Updated: Sep 29, 2022
All Ohioans should have access to clean and affordable energy. The cheapest resource is energy efficiency – the cost to invest in widescale reductions in energy use to reduce demand is far less than the cost of building a new resource to meet demand in the absence of energy efficiency. Not only does energy efficiency reduce the overall cost of energy, but it is also a powerful tool for reducing the energy bills of customers who participate in these programs.
In 2008, Ohio was on a smart pathway to require utilities to implement energy efficiency with a goal of reducing demand by 22% by 2025 (SB 221, enacted July 2008). With this legislation, Ohio established renewable portfolio standards to diversify our energy mix and lower costs by requiring that a modest 12.5% of the energy generated be from renewable energy sources by 2023. Since that time, twenty-eight states have developed renewable portfolio standards, with eleven requiring 100% renewable energy by 2045 or later. (Summary of SB 221 as enacted.)
The energy efficiency and renewable energy standards were repealed in HB 6 in 2019 in order to pay for the bailout of two uneconomic nuclear and two coal plants, one of which is in Indiana. This was at the core of the scandal that resulted in the House Speaker and several utility lobbyists being indicted and the Chair of the Public Utilities Commission resigning. While the nuclear bailout was repealed, Ohioans are still being forced to pay for the coal plants.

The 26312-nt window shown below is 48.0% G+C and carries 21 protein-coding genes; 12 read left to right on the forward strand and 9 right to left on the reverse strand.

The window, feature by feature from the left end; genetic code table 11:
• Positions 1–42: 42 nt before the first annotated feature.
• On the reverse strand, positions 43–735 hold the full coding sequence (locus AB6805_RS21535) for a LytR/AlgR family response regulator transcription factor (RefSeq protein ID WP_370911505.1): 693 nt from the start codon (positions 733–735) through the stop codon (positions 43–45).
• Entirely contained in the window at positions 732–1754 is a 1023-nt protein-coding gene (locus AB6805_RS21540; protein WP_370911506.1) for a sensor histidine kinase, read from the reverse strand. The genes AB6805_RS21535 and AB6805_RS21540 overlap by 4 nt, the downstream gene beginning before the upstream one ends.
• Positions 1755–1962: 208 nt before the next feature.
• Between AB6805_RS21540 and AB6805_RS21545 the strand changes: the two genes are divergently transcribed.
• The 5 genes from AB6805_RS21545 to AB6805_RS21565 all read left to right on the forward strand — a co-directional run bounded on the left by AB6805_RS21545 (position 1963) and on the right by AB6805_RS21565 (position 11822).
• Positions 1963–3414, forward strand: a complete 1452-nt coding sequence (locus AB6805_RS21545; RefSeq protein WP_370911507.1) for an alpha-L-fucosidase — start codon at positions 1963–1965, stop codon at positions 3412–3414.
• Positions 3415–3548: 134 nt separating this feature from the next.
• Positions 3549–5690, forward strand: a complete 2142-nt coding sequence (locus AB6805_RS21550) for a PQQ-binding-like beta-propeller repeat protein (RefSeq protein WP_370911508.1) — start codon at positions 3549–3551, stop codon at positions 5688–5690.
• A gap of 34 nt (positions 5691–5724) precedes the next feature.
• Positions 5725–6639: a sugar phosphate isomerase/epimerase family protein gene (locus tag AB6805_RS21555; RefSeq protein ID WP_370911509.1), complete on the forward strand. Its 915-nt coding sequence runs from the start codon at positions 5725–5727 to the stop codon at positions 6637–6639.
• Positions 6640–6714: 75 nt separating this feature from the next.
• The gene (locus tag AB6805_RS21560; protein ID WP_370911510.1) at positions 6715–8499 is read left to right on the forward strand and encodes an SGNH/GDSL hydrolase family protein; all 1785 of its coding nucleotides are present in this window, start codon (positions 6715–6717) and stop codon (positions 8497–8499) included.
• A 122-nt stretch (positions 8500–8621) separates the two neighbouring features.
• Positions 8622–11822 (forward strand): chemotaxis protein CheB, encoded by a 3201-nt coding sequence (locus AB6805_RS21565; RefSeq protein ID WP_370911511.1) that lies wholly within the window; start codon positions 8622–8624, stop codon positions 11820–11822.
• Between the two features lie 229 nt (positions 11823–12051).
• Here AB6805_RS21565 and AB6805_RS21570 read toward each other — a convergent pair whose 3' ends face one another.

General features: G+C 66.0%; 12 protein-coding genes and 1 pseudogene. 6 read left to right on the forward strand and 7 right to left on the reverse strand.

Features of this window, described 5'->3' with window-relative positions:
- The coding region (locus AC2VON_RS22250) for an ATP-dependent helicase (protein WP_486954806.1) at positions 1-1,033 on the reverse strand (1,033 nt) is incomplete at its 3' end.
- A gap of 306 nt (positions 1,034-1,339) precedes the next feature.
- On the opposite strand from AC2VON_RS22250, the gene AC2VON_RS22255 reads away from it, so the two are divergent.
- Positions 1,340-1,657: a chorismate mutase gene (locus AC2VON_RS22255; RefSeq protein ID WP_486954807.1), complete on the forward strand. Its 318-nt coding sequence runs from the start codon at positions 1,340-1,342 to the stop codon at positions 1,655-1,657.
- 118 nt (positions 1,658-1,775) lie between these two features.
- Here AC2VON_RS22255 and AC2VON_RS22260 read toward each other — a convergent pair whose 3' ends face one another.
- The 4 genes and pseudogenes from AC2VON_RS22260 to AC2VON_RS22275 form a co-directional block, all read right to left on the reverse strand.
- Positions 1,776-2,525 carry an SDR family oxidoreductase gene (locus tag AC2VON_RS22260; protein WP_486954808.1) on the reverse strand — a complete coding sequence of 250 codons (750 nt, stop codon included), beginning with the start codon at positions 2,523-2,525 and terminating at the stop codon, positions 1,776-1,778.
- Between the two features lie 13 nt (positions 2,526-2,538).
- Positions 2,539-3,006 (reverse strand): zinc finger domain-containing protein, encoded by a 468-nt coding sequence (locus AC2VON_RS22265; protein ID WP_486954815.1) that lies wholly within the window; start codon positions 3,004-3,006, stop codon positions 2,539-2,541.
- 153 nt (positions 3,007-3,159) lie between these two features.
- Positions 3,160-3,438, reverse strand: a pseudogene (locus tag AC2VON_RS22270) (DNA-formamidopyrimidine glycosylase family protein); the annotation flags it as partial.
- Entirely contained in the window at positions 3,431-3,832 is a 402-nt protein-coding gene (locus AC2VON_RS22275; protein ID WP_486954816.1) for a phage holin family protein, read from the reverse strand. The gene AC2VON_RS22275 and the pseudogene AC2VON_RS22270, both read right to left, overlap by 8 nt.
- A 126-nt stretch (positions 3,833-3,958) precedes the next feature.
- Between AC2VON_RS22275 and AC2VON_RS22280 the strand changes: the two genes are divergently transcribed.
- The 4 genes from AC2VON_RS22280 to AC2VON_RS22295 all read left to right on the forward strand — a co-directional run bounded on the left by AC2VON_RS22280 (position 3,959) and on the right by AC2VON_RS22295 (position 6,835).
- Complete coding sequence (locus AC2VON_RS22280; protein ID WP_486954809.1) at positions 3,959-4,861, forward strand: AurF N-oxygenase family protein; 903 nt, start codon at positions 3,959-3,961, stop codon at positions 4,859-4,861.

According to the Office of the Ohio Consumers’ Counsel, Ohioans are paying $79,975 per day to subsidize these two uneconomic coal plants and as of September 8, 2022, consumers had already paid over $178 million. Imagine the world of good that could be accomplished if those same funds were used to deploy energy efficiency in Ohio homes and businesses and to weatherize low-income households.
HB 6 should be repealed in its entirety and the energy efficiency and renewable energy standards restored so that all Ohioans can have the benefit of lower rates sourced from clean energy options. Moreover, the energy efficiency and renewable portfolio standard should be significantly increased to reflect its lower cost and the urgent need to address global warming. As it now stands, according the American Council for an Energy Efficient Economy, Ohio ranks 37th in terms of its statewide policies to promote energy efficiency.